Confusing Magical Thinking with Spiritual Practice

Q: When I was in the dentist chair, to get away from the discomfort, I tried to put myself up to the ceiling and detach. I imagined myself looking down at my body so I would feel less distressed. This didn’t work all that well.

Had you practiced and been successful at doing that before?

Q: No, not really.

If you’ve never left your body before, it’s not likely you would be able to leave your body in a moment of stress, when your body is feeling attacked. In such circumstances, it’s more likely that your body would try to cling to your consciousness so you don’t abandon it.

You would have had more success if you put your focus somewhere else still in your body but far away from your mouth, where there was no pain. Go into your big toe, for example. Feel your big toe. Feel that there’s no pain in the big toe and put your consciousness there. Then you’re not asking yourself to do something that you don’t have the skillset for.

Because we can understand the concept of “I’m going to detach from my body and go up to the ceiling” and we either know or believe that’s possible, it’s easy to get caught in magical thinking. Okay, I just need to think myself on the ceiling. That’s actually more of an attempt at psychological dissociation than astral projection. And sometimes that can work too. But they’re not the same thing.

The main point is that we need to learn how to walk before we run. Some spiritual teachings can pretty quickly teach people how to run. But one of the reasons why some students have a problem is they don’t know how to walk yet. It’s like your 10-month-old son who doesn’t want to crawl. He wants to go straight to walking. He has the strength to push on his toes, but he doesn’t have the muscles or balance to hold his torso in an upright position.

We’re like that. We want to bypass what we think of as the tedious practice and get straight to the good stuff. But shortcuts don’t work here. There is no getting around doing the practice of meditation and other important exercises.

We need to understand that just thinking about spirituality does not put us on the spiritual journey.

Just reading books or thinking about doing practices that we need to be doing can act as placebos that can make us feel better. They can let us believe that we’re doing something or making progress when we’re really just sucking our thumb. It’s a self-soothing behavior. Over time, that self-soothing behavior can grow into: “Okay, I think I understand this concept of walking enough. Now I’m going to pull myself up on the couch and walk along the couch. And then I’m going to learn to walk.” It can eventually move us to the actual walking—the actual doing, But that only happens once we realize the difference. When we realize that we haven’t been doing. We’ve been thinking. And thinking is not doing. Then we start to do the actual work.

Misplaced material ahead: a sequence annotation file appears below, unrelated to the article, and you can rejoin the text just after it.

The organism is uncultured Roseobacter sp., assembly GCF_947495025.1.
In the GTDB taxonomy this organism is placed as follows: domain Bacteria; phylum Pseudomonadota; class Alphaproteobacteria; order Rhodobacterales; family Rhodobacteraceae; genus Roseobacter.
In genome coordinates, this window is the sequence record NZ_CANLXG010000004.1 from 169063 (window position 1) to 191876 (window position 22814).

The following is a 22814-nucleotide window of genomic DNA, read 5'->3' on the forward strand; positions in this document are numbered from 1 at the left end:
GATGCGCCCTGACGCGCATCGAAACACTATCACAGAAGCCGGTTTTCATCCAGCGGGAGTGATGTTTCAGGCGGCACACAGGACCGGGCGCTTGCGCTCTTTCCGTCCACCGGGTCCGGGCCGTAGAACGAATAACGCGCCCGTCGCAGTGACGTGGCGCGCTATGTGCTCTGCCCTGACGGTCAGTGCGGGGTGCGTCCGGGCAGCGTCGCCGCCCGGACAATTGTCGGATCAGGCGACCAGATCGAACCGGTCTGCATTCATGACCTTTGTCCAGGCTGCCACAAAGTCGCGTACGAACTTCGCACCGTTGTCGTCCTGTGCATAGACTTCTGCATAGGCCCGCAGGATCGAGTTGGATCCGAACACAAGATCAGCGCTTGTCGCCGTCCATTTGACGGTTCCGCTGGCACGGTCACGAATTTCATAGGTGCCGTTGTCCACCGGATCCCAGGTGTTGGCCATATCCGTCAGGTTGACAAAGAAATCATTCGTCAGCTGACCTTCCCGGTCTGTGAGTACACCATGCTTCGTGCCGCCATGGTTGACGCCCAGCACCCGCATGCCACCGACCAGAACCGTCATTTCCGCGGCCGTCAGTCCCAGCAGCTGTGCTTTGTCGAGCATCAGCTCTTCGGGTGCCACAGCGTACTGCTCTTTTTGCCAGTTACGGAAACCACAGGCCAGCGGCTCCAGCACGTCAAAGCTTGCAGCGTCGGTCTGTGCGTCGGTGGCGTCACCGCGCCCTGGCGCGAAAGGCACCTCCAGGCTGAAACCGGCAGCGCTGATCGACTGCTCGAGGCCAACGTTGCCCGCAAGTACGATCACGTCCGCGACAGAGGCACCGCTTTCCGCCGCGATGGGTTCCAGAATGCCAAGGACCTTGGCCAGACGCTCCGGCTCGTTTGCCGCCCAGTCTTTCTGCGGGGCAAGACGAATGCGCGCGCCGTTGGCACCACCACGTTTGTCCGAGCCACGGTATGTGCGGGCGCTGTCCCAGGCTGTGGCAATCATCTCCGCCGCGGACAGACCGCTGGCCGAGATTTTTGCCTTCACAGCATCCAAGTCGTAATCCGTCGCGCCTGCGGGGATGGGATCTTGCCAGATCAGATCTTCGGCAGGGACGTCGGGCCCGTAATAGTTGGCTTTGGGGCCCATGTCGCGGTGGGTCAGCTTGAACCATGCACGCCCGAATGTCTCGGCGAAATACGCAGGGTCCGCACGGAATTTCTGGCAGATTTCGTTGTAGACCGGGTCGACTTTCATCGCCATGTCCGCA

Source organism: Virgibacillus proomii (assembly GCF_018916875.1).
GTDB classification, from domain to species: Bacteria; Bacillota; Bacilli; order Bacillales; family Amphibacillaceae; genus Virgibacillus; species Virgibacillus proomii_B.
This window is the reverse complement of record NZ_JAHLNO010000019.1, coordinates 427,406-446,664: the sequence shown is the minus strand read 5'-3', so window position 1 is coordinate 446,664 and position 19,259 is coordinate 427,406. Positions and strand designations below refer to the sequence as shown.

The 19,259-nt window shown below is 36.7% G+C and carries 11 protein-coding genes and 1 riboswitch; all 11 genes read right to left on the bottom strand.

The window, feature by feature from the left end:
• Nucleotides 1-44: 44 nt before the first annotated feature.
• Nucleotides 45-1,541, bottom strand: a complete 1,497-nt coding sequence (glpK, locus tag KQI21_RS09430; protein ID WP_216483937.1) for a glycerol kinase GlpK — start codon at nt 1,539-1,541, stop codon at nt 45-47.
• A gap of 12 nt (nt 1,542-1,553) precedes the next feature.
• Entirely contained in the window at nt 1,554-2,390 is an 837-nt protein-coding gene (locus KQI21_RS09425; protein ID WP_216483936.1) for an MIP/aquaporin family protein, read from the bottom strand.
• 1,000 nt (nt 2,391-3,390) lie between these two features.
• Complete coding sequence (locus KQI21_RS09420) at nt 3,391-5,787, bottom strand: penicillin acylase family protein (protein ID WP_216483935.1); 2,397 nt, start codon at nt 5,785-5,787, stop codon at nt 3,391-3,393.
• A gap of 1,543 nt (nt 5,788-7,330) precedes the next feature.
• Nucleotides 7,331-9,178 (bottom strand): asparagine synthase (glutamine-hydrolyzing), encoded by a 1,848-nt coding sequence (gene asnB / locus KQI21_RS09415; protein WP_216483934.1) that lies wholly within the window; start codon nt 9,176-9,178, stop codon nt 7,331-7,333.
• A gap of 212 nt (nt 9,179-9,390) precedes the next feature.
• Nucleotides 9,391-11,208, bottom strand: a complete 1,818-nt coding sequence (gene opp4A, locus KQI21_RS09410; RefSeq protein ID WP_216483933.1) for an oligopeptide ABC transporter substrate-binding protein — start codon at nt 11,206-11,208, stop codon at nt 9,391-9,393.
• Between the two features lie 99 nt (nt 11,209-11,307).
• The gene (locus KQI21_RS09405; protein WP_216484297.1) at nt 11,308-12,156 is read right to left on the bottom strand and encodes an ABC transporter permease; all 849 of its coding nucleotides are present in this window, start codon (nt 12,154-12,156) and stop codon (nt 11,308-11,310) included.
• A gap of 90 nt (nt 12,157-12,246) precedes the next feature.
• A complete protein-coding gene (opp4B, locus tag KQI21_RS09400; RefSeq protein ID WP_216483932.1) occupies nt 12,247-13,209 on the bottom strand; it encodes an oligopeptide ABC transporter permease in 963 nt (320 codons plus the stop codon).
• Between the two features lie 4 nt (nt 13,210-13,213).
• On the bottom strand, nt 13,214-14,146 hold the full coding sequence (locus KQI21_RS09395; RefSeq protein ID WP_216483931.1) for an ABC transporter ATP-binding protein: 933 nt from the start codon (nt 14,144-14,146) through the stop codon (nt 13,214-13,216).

Some spiritual people will say, “Yeah, well, I shouldn’t have to do. I should just have to be.” But you have to do “being” first before you can just be. You have to practice being which is a doing, before being becomes a habit and a way of being.

Because we have the intellectual capability and enough exposure to these ideas and concepts, this is where frustration comes in. We set ourselves up for failure because we haven’t established an organized progression. We’re either stuck in thinking about it, or the progression is willy-nilly. We read a little bit of this and that. We do a little practice. Not much happens.

If somebody wanted to learn how to play a musical instrument, they would sit down every day and spend a certain amount of time practicing. They wouldn’t expect that they could just sit down and play a guitar, never having practiced. We don’t seem to get this when it comes to spiritually. We seem to think that because we understand the concept, we should just be able to do it. It’s easy to get caught in magical thinking and confuse that for spiritual practice, if we’re not careful.



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